Like most universities and colleges across the country, on a Friday in March 2020—as the world was reeling with the onslaught of a global pandemic—Resurrection University’s administration made the decision to move all of its in-person programs online. The Chicago-based university also had to halt its clinical placements for nursing students—an integral component of the clinical programs.
“We had to pivot quickly,” says Dr. Connie Zak, dean of the College of Nursing at Resurrection. “Our BSN program was traditional, fully in person, but we had to come up with a virtual way for students to complete clinicals based on what was happening across the country and throughout the world. We didn’t have all the tools in place.”
Researching Virtual Clinical Simulation Products
At the suggestion of a former colleague at Purdue University Global, where she served associate dean until 2019, Dr. Zak researched Sentinel U, a division of American Sentinel College of Nursing & Health Sciences at Post University. Sentinel U’s digital learning resources and virtual simulations seemed an ideal fit.
“We incorporated products such as Sentinel City, Prioritization of Care Specialty Series, Interprofessional Teams, and Patient Management and Delegation into our BSN capstone course, community course and in other places,” Dr. Zak says. “These products allowed our program to make the shift to online more smoothly and helped our students continue their learning.”
A Great Value
With a goal of educating nurses to enter the workplace prepared to give the best possible patient care, Resurrection University’s nursing leadership has found that virtual clinical simulations offer excellent value-add. “We think a lot about value when we evaluate these virtual clinical simulations,” Dr. Zak explains. “We’re not only enriching the education that students receive, but making sure they develop critical thinking. This optimizes students’ learning.”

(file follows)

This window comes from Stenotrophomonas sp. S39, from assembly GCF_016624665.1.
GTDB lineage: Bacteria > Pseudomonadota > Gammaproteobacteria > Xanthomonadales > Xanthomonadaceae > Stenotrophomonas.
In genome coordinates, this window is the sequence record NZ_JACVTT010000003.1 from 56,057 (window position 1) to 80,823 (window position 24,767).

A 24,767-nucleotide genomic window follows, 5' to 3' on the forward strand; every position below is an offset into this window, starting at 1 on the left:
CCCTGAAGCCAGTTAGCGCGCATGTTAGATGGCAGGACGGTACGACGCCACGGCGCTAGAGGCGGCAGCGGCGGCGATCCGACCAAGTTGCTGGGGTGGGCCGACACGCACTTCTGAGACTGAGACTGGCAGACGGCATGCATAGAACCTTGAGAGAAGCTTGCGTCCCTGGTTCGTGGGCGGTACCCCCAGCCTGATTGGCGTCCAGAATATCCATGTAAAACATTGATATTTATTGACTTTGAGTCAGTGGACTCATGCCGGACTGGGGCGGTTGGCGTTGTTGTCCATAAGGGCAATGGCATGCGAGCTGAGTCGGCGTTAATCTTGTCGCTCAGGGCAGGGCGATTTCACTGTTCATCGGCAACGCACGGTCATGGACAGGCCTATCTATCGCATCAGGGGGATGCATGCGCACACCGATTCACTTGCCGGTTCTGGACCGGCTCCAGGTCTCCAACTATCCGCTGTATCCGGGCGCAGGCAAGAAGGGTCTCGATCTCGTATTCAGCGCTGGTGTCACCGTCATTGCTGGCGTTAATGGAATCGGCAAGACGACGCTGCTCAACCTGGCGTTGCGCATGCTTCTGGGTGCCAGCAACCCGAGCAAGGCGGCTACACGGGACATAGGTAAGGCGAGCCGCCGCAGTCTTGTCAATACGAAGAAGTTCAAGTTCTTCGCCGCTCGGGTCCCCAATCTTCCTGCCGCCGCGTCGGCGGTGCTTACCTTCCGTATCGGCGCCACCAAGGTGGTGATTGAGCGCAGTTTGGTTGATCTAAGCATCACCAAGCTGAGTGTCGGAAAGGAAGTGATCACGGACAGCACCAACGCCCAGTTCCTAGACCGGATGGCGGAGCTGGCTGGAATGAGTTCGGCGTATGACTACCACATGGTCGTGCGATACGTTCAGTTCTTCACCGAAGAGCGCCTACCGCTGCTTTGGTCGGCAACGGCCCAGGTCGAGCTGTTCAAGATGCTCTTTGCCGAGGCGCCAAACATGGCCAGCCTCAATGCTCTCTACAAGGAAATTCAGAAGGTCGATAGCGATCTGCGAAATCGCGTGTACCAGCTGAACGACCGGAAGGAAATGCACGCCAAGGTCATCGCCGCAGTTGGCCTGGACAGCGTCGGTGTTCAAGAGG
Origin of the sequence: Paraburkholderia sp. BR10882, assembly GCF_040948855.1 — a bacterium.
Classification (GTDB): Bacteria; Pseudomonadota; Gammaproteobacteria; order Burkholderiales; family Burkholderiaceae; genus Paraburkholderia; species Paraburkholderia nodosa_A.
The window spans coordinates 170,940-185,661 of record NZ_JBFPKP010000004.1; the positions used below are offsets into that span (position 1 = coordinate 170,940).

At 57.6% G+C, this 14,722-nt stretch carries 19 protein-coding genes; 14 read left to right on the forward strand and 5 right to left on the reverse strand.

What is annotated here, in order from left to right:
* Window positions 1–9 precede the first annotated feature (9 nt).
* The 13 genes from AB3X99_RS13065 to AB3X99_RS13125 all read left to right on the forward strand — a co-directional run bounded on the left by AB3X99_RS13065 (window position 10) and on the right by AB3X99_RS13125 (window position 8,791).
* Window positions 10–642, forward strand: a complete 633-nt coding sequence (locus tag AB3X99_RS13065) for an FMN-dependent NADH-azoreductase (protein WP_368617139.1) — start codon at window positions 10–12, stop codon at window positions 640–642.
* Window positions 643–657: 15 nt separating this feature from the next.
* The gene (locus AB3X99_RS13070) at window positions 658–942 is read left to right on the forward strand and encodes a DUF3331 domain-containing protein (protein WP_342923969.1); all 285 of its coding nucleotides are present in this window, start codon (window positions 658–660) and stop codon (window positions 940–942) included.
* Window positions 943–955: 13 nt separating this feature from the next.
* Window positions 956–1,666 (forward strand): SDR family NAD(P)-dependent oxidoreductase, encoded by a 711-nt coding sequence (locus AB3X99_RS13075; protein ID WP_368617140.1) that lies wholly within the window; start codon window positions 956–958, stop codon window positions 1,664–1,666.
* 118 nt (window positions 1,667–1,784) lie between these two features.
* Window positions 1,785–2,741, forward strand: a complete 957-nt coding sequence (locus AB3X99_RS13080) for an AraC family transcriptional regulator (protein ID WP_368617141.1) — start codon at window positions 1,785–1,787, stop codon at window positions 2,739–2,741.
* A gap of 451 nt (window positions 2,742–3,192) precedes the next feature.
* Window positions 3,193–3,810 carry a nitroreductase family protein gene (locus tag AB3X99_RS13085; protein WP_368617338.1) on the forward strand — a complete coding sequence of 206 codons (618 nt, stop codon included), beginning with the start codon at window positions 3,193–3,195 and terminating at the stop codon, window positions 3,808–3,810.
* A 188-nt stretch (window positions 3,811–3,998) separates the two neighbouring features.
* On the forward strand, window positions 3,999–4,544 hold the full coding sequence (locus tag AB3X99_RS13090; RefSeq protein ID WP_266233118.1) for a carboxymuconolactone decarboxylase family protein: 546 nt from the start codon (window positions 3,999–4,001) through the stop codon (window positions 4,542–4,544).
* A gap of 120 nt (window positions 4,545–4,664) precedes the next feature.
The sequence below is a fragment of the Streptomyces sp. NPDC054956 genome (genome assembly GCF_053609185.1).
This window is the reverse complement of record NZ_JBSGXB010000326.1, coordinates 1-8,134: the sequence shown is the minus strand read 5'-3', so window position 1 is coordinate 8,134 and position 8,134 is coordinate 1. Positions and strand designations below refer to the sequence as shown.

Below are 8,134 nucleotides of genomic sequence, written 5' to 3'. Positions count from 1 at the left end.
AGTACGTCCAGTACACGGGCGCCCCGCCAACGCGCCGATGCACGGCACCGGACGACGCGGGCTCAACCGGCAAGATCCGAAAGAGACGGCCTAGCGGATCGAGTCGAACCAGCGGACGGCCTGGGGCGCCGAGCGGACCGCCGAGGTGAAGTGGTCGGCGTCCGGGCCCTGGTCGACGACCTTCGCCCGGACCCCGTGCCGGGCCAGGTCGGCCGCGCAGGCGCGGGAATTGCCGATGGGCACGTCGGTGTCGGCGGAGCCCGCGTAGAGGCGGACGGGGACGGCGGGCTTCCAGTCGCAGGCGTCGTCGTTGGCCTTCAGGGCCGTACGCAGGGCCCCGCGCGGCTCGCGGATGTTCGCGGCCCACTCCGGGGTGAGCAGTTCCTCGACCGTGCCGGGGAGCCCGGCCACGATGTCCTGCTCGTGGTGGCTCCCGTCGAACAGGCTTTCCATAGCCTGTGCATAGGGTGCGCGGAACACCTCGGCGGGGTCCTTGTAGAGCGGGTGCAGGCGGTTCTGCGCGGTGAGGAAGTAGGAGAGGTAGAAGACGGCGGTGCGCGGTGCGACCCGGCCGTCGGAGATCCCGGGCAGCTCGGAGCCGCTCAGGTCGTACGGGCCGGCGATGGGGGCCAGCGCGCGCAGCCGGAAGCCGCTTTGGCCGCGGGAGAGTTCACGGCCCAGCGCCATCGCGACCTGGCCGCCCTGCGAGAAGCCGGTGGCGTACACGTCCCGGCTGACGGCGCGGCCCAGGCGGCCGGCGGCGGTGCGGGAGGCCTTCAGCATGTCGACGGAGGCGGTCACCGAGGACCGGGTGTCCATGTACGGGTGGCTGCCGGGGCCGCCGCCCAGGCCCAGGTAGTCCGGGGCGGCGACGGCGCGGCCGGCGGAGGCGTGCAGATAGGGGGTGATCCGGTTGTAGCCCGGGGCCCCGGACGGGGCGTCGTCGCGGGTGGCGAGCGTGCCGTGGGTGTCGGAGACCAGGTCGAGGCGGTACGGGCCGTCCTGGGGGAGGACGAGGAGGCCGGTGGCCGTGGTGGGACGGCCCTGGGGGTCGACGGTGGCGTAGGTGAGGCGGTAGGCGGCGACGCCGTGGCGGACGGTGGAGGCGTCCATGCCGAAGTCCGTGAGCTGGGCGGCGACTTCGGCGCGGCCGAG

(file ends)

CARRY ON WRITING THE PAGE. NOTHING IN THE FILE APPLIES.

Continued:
Throughout its BSN program, Resurrection University’s goal is to help students think like nurses, which involves critical thinking, evaluating scenarios, determining course of treatment based on different situations, and more. “Certainly, nurses can’t listen to lungs in a virtual situation, but they can develop their critical thinking very well,” says Dr. Zak. In this pandemic era, nursing students need more support. Virtual scenarios like these can help students develop the cognitive skills they need in the dynamic healthcare environment.”
Plans to Augment In-Person Clinicals
Resurrection University will reopen full in-person didactic learning in fall 2021. Although the university did not need to replace all clinical hours with a virtual simulation option, the university will continue to use Sentinel U’s virtual clinical simulations in a different way.
“I look at them now as a complement to the didactic classroom piece,” Dr. Zak says. “We’re using some of these virtual clinical scenarios to enhance the overall learning by standardizing our clinical activities. That way students build both their clinical and critical thinking.”
Adaptable for Different Environments
Sentinel U products are ideal for helping nurses sharpen their evaluation and critical decision-making skills in a no-risk environment. The scenarios provide virtual clinical hours, but also provide a motivating, challenging, and engaging way for learners to experience meaningful content and build their knowledge.
At Resurrection, Dr. Zak says that the products have been adaptable at a time when they especially needed adaptability.
“Our faculty had to get up to speed quickly,” she says. “And it was easy for them to do so, and the support at Sentinel U was excellent.” As Resurrection develops its 2021-2022 curriculum, they plan to integrate Sentinel U virtual scenarios and simulations in a new way. “Critical thinking is essential for nurses. I think that’s what these products do for our students quite effectively. They develop that in our students.”